And if you think things are getting better in peace times, let me explain. DUP (red) and SF (green) are the most extreme (and polar opposite) parties in Northern Ireland. SF is the political arm of the IRA and the DUP are every bit as bad. So have a look at the recent voting trends…
The rationale behind ‘normal, respectable’ people voting for terrorists and religious bigots is fear that if one side starts voting moderate the other side will vote extreme and the other side might ‘win’.
Northern Ireland is currently without a government because the two leading parties refuse to sit in the same room. Politicians are now considering giving up their careers as there is so little hope of control returning to a local government.
And things are about to get worse because Brexit challenges the status quo. The Good Friday Agreement (the vehicle which delivered the closest to peace there has been in decades, signed in 1998) mandates that there be no border between Northern Ireland and Ireland and there should be complete freedom of movement. Residents of NI can choose an Irish or a UK passport or both. But if Northern Ireland sits outside the EU, they need a border and that is the opportunity the extremists want to pull apart the fragile peace on the island.
I am mortified by the behaviour of my old country. And my links to it are becoming weaker by the day because I cannot defend its behaviour. There is a very strong loyalty to Northern Ireland by all who come from it, a fondness for the wee place no doubt strengthened by the years of troubles. But I look back at some of my old attitudes, the things I was told growing up, the lies, myths and hatred perpetuated amongst the apparently god-fearing people of Ulster and am deeply ashamed.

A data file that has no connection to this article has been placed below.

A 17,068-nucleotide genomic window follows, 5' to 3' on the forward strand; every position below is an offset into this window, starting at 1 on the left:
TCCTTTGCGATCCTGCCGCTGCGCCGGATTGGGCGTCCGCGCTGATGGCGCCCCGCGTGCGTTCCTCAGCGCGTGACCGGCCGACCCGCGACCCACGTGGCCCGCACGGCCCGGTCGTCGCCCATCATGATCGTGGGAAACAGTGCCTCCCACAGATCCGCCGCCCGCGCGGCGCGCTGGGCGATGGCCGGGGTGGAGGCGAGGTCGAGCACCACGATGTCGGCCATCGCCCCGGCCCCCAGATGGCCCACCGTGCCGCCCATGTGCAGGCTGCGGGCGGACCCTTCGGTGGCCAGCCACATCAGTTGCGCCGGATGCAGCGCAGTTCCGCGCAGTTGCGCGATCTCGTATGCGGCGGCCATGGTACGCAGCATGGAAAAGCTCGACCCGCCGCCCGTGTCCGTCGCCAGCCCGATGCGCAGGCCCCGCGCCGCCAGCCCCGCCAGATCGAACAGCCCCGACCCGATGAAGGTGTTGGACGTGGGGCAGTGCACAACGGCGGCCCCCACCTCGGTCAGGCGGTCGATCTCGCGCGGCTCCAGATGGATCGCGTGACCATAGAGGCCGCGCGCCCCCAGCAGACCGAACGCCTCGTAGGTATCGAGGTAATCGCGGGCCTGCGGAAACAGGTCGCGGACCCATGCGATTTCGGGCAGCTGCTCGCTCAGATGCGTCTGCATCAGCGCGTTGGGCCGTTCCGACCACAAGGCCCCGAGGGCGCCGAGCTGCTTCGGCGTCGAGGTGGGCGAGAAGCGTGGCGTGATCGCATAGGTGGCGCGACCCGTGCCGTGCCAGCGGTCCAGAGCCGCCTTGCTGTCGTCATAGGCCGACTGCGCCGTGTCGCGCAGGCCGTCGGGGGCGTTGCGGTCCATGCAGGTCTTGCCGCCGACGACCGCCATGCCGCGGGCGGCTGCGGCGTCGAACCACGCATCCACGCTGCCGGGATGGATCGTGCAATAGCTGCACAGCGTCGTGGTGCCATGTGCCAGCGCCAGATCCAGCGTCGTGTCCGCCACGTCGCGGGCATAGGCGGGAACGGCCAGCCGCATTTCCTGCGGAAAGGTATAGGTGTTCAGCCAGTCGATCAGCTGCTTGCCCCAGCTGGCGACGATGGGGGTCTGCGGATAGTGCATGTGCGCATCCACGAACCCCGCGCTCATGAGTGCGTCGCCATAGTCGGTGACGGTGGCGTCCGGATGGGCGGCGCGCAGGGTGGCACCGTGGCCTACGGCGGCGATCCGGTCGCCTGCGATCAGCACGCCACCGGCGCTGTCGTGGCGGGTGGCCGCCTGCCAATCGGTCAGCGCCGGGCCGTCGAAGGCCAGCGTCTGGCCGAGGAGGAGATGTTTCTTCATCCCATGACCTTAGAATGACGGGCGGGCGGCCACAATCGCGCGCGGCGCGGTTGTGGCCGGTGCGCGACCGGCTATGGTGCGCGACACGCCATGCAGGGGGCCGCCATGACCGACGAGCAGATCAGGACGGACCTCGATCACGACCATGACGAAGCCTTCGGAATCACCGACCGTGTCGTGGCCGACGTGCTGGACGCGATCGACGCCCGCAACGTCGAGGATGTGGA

When I comment on how mindless the politics of the country are to those in Northern Ireland I am told that I have been away too long, that I have forgotten what ‘they’ did. In reality I have had time to step back and open my mind, understand that there were desperately harmful acts by both the British and the Irish that caused the deaths of over 3,600 people. It isn’t over – the police and prison officers are still targeted and punishment beatings are a way of life for some communities. All I can think is ‘why don’t they want it to end?’, but the reality of the attitude in NI is a paranoia that the past might be forgotten.
Northern Ireland politics is, at heart, fuelled by hate. The country lives in a temporary, fragile peace with many looking for the first opportunity to break it by attacking the ‘other side’. As you can see above, the country becomes politically more polarised, not less. Following the debacle described at the start of this article, there is great triumphalism in the loyalist community as they claim that ‘the mask has slipped’ and everyone can see the republicans for who they really are. This is how childish and pathetic it is – we all know that both major political parties are bitter to the core. But both sides like to claim the moral high ground for political gain and the perpetuation of divides.
I have little hope for Northern Ireland.
I love it and I hate it.
I love what it could be, I hate what it is.
I love the people, I hate what they are doing to the country they claim to love.
I know why it is the way it is, yet it makes no sense.
And the worst of it is, those in Northern Ireland who believe they are moderate – most of them really are not. You don’t spend decades in a divided society and not have prejudices. And if you don’t know you are prejudiced, you won’t do anything to address it.
This is how we used to walk into Belfast City centre – corralled into metal barriers where we were searched for arms and explosives by armed soldiers. As much as I hate to think it, it could very easily happen again.
What a basket case.